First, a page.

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### Simple Example of Ramanujan's Work

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Date: 03/28/99 at 18:46:23
From: Paul Gee
Subject: Srinivasa Ramanujan

I would like an explanation, in a manner that a 12 year-old can
understand, of the mathematical contributions of Srinivasa Ramanujan,
and why they are significant. If possible, I would also like a simple
to 'elliptical functions' or 'elliptic integrals', 'continued
fractions', 'infinite series' or 'hypergeometric series', and
'functional equations of the zeta function'. I do not understand these
terms, and neither does my older sister, who takes Math Analysis.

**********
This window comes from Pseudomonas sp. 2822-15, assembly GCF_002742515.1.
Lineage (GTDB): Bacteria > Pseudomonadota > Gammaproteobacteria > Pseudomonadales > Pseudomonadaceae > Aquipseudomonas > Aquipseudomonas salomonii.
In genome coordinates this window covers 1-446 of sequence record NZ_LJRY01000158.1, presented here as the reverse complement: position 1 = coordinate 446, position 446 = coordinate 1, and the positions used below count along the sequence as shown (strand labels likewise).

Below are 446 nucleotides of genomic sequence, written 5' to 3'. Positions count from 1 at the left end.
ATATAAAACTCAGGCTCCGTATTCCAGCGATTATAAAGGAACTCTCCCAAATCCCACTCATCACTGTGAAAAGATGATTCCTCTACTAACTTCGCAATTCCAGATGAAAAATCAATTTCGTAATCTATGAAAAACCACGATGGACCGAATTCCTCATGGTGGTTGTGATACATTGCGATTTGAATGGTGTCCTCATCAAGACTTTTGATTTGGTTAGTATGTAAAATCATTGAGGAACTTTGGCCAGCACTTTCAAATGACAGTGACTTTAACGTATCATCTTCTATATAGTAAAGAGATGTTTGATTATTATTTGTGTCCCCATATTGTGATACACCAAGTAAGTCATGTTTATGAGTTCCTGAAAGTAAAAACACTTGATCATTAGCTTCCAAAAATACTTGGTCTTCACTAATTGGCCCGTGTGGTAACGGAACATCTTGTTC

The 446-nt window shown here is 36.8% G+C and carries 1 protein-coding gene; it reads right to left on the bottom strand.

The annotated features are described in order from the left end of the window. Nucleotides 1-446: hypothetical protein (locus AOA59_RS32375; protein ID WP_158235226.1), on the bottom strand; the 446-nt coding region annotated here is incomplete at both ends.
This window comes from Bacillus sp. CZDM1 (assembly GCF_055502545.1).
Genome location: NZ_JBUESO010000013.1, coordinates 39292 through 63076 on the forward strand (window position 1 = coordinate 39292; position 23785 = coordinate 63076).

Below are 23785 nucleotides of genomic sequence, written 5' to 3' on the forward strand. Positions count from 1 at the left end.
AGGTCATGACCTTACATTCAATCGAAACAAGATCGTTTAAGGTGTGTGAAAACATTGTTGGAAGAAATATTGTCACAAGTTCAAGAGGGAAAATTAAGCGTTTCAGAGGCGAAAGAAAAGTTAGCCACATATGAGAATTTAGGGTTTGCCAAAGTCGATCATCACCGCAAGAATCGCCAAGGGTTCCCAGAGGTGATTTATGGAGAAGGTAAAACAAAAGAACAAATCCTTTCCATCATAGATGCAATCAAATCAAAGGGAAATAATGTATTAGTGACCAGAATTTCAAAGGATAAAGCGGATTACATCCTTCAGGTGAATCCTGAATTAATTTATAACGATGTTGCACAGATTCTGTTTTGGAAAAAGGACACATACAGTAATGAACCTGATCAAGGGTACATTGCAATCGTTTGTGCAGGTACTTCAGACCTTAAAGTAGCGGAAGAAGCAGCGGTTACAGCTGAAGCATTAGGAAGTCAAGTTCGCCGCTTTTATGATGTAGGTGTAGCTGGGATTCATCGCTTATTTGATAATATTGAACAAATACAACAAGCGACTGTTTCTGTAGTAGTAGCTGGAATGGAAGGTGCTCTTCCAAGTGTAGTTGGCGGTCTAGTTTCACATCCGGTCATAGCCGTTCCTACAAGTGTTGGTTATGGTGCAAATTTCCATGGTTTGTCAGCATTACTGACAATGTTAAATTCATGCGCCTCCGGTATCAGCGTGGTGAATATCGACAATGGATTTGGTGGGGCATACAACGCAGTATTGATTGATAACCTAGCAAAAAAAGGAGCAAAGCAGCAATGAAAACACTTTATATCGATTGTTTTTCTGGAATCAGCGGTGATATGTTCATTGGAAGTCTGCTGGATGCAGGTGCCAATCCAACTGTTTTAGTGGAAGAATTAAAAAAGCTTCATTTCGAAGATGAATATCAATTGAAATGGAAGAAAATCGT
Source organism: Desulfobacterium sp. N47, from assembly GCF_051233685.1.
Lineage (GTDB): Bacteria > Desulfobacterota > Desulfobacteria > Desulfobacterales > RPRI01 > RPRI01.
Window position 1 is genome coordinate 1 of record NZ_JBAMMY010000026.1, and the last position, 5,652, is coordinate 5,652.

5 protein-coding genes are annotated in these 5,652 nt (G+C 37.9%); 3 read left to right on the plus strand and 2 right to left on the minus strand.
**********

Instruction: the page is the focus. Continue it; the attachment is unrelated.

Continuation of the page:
```

```
Date: 03/29/99 at 12:33:12
From: Doctor Wilkinson
Subject: Re: Srinivasa Ramanujan

This is kind of a hard question to answer, since most of Ramanujan's
work was pretty advanced. But let's look at this:

Every whole number can be written as a sum of whole numbers in various
ways.

For example:

2 = 2 + 0
= 1 + 1

3 = 3 + 0
= 2 + 1
= 1 + 1 + 1

4 = 4 + 0
= 3 + 1
= 2 + 2
= 2 + 1 + 1
= 1 + 1 + 1 + 1

The number of ways that a whole number n can be written as a sum of
whole numbers is called the number of partitions of n, and is denoted
p(n). The first few values are

p(1) = 1
p(2) = 2
p(3) = 3
p(4) = 5
P(5) = 7

Ramanujan discovered some amazing divisibility properties of p(n),
namely:

p(5n+4)  is always divisible by 5
p(7n+5)  is always divisible by 7
p(11n+6) is always divisible by 11

Ramanujan and his friend G. H. Hardy also succeeded in finding an exact
formula for the function p(n).

- Doctor Wilkinson, The Math Forum
http://mathforum.org/dr.math/
```
Associated Topics:
High School History/Biography
High School Number Theory
Middle School History/Biography